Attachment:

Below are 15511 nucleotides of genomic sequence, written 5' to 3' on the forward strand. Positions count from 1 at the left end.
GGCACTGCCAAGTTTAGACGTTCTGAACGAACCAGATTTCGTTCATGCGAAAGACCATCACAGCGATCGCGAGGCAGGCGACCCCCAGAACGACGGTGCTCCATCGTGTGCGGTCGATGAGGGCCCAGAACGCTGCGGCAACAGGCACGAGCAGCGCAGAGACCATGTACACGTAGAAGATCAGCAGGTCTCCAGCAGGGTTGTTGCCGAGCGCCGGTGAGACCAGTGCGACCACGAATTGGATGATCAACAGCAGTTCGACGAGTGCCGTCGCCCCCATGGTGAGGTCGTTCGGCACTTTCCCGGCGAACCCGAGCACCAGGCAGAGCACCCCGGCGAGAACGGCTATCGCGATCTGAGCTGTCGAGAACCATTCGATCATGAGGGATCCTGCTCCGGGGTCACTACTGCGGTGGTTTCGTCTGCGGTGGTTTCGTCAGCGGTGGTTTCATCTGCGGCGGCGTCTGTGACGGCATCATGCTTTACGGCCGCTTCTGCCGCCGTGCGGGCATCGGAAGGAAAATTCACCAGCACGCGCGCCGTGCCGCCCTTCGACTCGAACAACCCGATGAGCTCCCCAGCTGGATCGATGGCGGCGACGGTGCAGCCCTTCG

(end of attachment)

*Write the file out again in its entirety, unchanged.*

Below are 15511 nucleotides of genomic sequence, written 5' to 3' on the forward strand. Positions count from 1 at the left end.
GGCACTGCCAAGTTTAGACGTTCTGAACGAACCAGATTTCGTTCATGCGAAAGACCATCACAGCGATCGCGAGGCAGGCGACCCCCAGAACGACGGTGCTCCATCGTGTGCGGTCGATGAGGGCCCAGAACGCTGCGGCAACAGGCACGAGCAGCGCAGAGACCATGTACACGTAGAAGATCAGCAGGTCTCCAGCAGGGTTGTTGCCGAGCGCCGGTGAGACCAGTGCGACCACGAATTGGATGATCAACAGCAGTTCGACGAGTGCCGTCGCCCCCATGGTGAGGTCGTTCGGCACTTTCCCGGCGAACCCGAGCACCAGGCAGAGCACCCCGGCGAGAACGGCTATCGCGATCTGAGCTGTCGAGAACCATTCGATCATGAGGGATCCTGCTCCGGGGTCACTACTGCGGTGGTTTCGTCTGCGGTGGTTTCGTCAGCGGTGGTTTCATCTGCGGCGGCGTCTGTGACGGCATCATGCTTTACGGCCGCTTCTGCCGCCGTGCGGGCATCGGAAGGAAAATTCACCAGCACGCGCGCCGTGCCGCCCTTCGACTCGAACAACCCGATGAGCTCCCCAGCTGGATCGATGGCGGCGACGGTGCAGCCCTTCG